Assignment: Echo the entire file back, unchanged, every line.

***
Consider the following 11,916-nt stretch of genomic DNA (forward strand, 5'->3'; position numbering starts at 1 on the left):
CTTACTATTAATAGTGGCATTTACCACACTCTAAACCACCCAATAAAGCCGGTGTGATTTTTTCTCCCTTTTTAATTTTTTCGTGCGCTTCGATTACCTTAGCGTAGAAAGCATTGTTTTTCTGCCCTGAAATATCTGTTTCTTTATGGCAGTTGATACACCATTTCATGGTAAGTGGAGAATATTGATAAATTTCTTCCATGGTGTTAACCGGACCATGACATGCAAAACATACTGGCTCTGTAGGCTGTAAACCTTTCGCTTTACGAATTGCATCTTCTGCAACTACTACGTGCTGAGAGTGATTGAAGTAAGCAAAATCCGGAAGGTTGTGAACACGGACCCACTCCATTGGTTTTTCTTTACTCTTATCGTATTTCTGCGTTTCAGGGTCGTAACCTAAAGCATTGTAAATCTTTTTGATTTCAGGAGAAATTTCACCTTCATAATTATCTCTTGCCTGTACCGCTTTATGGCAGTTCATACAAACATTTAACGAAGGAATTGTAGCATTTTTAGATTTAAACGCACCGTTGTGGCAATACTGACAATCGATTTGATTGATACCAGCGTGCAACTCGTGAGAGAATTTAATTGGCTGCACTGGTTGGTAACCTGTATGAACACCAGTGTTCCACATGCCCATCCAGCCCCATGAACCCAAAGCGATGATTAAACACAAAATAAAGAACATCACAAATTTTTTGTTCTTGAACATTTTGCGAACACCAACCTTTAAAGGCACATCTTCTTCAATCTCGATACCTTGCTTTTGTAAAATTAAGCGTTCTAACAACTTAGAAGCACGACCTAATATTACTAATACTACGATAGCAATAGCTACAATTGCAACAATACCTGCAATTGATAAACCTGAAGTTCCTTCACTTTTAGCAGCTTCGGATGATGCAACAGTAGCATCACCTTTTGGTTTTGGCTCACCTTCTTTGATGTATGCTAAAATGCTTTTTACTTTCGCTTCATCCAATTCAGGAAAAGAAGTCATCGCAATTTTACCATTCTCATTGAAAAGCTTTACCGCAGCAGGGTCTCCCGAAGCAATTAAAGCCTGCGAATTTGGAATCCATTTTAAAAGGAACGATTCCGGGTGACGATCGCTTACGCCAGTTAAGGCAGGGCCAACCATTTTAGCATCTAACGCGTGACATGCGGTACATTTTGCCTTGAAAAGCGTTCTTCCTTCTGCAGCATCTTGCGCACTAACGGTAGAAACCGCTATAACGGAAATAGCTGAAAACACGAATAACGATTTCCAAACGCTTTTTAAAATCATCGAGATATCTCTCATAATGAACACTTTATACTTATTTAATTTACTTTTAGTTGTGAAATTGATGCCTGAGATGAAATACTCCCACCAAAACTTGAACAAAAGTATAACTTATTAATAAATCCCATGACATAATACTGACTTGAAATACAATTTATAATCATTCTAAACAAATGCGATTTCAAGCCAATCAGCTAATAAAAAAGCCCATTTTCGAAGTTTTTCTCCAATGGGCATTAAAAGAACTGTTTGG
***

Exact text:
Consider the following 11,916-nt stretch of genomic DNA (forward strand, 5'->3'; position numbering starts at 1 on the left):
CTTACTATTAATAGTGGCATTTACCACACTCTAAACCACCCAATAAAGCCGGTGTGATTTTTTCTCCCTTTTTAATTTTTTCGTGCGCTTCGATTACCTTAGCGTAGAAAGCATTGTTTTTCTGCCCTGAAATATCTGTTTCTTTATGGCAGTTGATACACCATTTCATGGTAAGTGGAGAATATTGATAAATTTCTTCCATGGTGTTAACCGGACCATGACATGCAAAACATACTGGCTCTGTAGGCTGTAAACCTTTCGCTTTACGAATTGCATCTTCTGCAACTACTACGTGCTGAGAGTGATTGAAGTAAGCAAAATCCGGAAGGTTGTGAACACGGACCCACTCCATTGGTTTTTCTTTACTCTTATCGTATTTCTGCGTTTCAGGGTCGTAACCTAAAGCATTGTAAATCTTTTTGATTTCAGGAGAAATTTCACCTTCATAATTATCTCTTGCCTGTACCGCTTTATGGCAGTTCATACAAACATTTAACGAAGGAATTGTAGCATTTTTAGATTTAAACGCACCGTTGTGGCAATACTGACAATCGATTTGATTGATACCAGCGTGCAACTCGTGAGAGAATTTAATTGGCTGCACTGGTTGGTAACCTGTATGAACACCAGTGTTCCACATGCCCATCCAGCCCCATGAACCCAAAGCGATGATTAAACACAAAATAAAGAACATCACAAATTTTTTGTTCTTGAACATTTTGCGAACACCAACCTTTAAAGGCACATCTTCTTCAATCTCGATACCTTGCTTTTGTAAAATTAAGCGTTCTAACAACTTAGAAGCACGACCTAATATTACTAATACTACGATAGCAATAGCTACAATTGCAACAATACCTGCAATTGATAAACCTGAAGTTCCTTCACTTTTAGCAGCTTCGGATGATGCAACAGTAGCATCACCTTTTGGTTTTGGCTCACCTTCTTTGATGTATGCTAAAATGCTTTTTACTTTCGCTTCATCCAATTCAGGAAAAGAAGTCATCGCAATTTTACCATTCTCATTGAAAAGCTTTACCGCAGCAGGGTCTCCCGAAGCAATTAAAGCCTGCGAATTTGGAATCCATTTTAAAAGGAACGATTCCGGGTGACGATCGCTTACGCCAGTTAAGGCAGGGCCAACCATTTTAGCATCTAACGCGTGACATGCGGTACATTTTGCCTTGAAAAGCGTTCTTCCTTCTGCAGCATCTTGCGCACTAACGGTAGAAACCGCTATAACGGAAATAGCTGAAAACACGAATAACGATTTCCAAACGCTTTTTAAAATCATCGAGATATCTCTCATAATGAACACTTTATACTTATTTAATTTACTTTTAGTTGTGAAATTGATGCCTGAGATGAAATACTCCCACCAAAACTTGAACAAAAGTATAACTTATTAATAAATCCCATGACATAATACTGACTTGAAATACAATTTATAATCATTCTAAACAAATGCGATTTCAAGCCAATCAGCTAATAAAAAAGCCCATTTTCGAAGTTTTTCTCCAATGGGCATTAAAAGAACTGTTTGG